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RE: Buying land, questions

I haven't heard when it was platted yet. Dang county people took Veteran's Day off!

I did find out the well would be 18-40K and the septic 18-26k! Ouch! So we have a lot of thinking to do and I'm still looking.

I've done the HOA thing for 10 years and looked into the "estates" near here. My biggest issue with that is I do wildlife rehab and want to be able to do outdoor caging. HOA's don't like that. And I want chickens.

My kids are pretty spaced out agewise (2-13) so it's not like I have a bunch of tiny ones.


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RE: Buying land, questions

We just bought 8 acres in the country. A few things that we had to figure out was if the well was functioning (it wasn't, so we had to drill a new one), we had to determine who was responsible for closing the old well, get a new septic system, dig the electric out, do an easement for the road and determine who's responsible for maintaining it. I'd also contact whomever you need for a building permit to determine if there are restrictions for that. We were able to get by without any, but only because of the size and location of the lot.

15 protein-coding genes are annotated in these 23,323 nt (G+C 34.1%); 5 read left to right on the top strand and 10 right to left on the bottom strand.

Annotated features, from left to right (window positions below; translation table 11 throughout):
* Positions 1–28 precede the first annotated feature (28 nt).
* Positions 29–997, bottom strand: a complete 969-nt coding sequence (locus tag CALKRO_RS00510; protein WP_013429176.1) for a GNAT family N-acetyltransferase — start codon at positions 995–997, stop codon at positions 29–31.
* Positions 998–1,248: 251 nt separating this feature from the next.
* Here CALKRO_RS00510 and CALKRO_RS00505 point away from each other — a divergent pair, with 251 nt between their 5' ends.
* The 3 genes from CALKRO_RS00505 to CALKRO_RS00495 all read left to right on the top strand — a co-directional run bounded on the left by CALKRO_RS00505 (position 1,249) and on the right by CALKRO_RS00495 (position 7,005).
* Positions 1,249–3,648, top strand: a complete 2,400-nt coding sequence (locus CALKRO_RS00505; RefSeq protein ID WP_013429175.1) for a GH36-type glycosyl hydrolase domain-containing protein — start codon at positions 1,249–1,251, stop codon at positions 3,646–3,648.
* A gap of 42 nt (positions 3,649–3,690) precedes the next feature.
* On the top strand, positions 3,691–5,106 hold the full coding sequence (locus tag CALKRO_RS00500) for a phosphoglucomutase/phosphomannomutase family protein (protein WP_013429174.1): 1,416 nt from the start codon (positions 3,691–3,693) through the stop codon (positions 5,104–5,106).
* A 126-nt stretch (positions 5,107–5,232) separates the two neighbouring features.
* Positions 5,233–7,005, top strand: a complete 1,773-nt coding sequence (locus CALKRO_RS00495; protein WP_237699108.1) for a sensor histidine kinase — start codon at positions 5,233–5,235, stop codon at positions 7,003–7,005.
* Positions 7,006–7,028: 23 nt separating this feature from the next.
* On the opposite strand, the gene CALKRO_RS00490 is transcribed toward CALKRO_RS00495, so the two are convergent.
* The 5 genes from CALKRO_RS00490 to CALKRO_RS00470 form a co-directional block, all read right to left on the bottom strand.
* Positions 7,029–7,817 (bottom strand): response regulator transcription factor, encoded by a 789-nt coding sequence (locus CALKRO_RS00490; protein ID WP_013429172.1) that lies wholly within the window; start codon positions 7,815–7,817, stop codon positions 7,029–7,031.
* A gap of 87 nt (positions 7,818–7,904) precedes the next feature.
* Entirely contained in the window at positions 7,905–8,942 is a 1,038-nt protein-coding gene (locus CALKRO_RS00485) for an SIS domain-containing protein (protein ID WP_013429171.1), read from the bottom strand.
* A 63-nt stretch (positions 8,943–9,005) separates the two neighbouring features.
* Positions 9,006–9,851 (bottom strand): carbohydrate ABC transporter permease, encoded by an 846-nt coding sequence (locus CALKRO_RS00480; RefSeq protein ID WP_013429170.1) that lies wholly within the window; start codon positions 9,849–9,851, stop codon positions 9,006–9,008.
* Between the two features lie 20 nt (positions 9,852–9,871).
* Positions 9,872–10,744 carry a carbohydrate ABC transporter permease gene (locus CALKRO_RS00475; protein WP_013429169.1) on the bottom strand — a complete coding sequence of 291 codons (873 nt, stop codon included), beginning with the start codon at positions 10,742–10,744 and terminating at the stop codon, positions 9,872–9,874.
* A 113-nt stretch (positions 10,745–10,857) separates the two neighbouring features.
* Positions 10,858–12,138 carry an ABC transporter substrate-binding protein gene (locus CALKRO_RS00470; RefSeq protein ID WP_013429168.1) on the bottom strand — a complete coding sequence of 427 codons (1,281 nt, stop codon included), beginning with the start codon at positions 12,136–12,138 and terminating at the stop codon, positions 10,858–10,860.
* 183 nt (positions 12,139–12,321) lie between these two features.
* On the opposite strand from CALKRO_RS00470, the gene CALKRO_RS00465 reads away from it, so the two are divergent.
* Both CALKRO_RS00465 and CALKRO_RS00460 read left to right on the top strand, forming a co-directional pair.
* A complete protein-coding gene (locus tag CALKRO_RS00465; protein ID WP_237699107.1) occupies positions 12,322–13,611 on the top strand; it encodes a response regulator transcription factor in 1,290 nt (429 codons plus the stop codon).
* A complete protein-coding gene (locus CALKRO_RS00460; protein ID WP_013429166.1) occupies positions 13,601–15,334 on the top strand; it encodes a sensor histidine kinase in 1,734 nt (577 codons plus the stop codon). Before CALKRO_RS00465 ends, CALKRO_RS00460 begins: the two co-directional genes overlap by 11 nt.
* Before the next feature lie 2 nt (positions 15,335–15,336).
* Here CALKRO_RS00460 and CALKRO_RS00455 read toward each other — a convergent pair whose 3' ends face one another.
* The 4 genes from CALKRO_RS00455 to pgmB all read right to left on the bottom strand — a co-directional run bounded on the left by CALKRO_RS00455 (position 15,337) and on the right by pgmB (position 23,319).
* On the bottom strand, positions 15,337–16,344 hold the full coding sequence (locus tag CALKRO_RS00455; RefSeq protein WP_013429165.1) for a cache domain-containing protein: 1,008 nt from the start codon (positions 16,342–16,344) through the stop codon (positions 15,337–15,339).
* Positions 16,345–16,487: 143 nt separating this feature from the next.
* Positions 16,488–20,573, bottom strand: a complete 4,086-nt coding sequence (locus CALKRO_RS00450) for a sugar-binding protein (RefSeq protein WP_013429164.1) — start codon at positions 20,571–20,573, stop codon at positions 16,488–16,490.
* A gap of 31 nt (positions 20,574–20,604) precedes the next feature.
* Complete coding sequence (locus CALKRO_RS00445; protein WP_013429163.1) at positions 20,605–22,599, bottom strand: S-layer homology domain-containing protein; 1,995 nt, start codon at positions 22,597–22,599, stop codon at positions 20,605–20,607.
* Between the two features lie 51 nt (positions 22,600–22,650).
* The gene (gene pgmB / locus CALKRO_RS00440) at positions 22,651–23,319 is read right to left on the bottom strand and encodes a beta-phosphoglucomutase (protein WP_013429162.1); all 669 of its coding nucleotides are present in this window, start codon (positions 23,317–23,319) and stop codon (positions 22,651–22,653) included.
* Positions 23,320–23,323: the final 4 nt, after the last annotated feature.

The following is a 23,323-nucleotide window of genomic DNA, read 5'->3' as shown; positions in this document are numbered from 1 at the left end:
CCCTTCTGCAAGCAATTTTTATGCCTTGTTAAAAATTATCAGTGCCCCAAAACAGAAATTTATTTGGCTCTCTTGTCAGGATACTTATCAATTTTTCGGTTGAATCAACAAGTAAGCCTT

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RE: Buying land, questions

How much you can fit on the land depends on other factors too like its shape and slope. Some municipalities impose floor and development area limits that are based on the size and shape of your lot. Be sure to check local rules on setbacks too.

I have a gently sloped, square-ish acre. It has a very large 4-bedroom side-split ranch house on it, about 4300 sqft upstairs including 3-car garage, and about 1700sqft of unfinished space (3 bedrooms, a bathroom and storage area) downstairs. The house has a septic tank/field and at one point had a swimming pool.

We are going to be razing most of it for a new build (5-bedroom + study + playroom) commencing soon. We have not found the lot to have inhibited us very much, but we are fortunate in that its size and gentle slope has afforded us a generous floor/development area. Working within the setbacks has proven the most challenging - since our location requires 4 parking spaces provided for inside all setbacks, and forbids backup space for any of these extending into the setbacks.


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RE: Buying land, questions

My town doesn't allow chickens.....

My first thought is that if you want outdoor animals, 1 acre is a little limiting but I understand the location is great.

Wow - that is very high on the well/septic side. Here we can do a well for $8k and a conventional septic can be as low as $6k.


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RE: Buying land, questions

We just made an offer today on 27 acres and I did my homework before making the offer....$7,500.00 for the well, pressure tank, and control box and $5,000.00 for the septic with good old lateral lines. We have been in a subdivision for 13 years and our water and sewer bills are sometimes $150.00 a month.